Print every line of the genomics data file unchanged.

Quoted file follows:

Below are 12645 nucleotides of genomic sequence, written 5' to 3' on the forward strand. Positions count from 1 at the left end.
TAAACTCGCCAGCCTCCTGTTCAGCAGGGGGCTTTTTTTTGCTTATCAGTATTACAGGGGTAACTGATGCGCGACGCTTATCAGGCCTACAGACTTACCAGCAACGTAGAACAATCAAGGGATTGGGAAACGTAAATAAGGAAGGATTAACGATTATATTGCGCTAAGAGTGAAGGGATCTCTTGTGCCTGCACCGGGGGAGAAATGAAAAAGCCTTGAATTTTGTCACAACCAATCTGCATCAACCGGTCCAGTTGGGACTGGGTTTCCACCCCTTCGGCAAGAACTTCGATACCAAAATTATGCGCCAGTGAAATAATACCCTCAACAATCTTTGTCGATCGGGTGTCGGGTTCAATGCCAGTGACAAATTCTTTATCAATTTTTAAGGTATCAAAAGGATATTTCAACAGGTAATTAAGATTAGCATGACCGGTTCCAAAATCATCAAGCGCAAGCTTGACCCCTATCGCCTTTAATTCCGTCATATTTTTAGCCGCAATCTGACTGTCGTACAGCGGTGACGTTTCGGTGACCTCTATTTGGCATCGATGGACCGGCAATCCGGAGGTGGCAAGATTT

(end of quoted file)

Below are 12645 nucleotides of genomic sequence, written 5' to 3' on the forward strand. Positions count from 1 at the left end.
TAAACTCGCCAGCCTCCTGTTCAGCAGGGGGCTTTTTTTTGCTTATCAGTATTACAGGGGTAACTGATGCGCGACGCTTATCAGGCCTACAGACTTACCAGCAACGTAGAACAATCAAGGGATTGGGAAACGTAAATAAGGAAGGATTAACGATTATATTGCGCTAAGAGTGAAGGGATCTCTTGTGCCTGCACCGGGGGAGAAATGAAAAAGCCTTGAATTTTGTCACAACCAATCTGCATCAACCGGTCCAGTTGGGACTGGGTTTCCACCCCTTCGGCAAGAACTTCGATACCAAAATTATGCGCCAGTGAAATAATACCCTCAACAATCTTTGTCGATCGGGTGTCGGGTTCAATGCCAGTGACAAATTCTTTATCAATTTTTAAGGTATCAAAAGGATATTTCAACAGGTAATTAAGATTAGCATGACCGGTTCCAAAATCATCAAGCGCAAGCTTGACCCCTATCGCCTTTAATTCCGTCATATTTTTAGCCGCAATCTGACTGTCGTACAGCGGTGACGTTTCGGTGACCTCTATTTGGCATCGATGGACCGGCAATCCGGAGGTGGCAAGATTT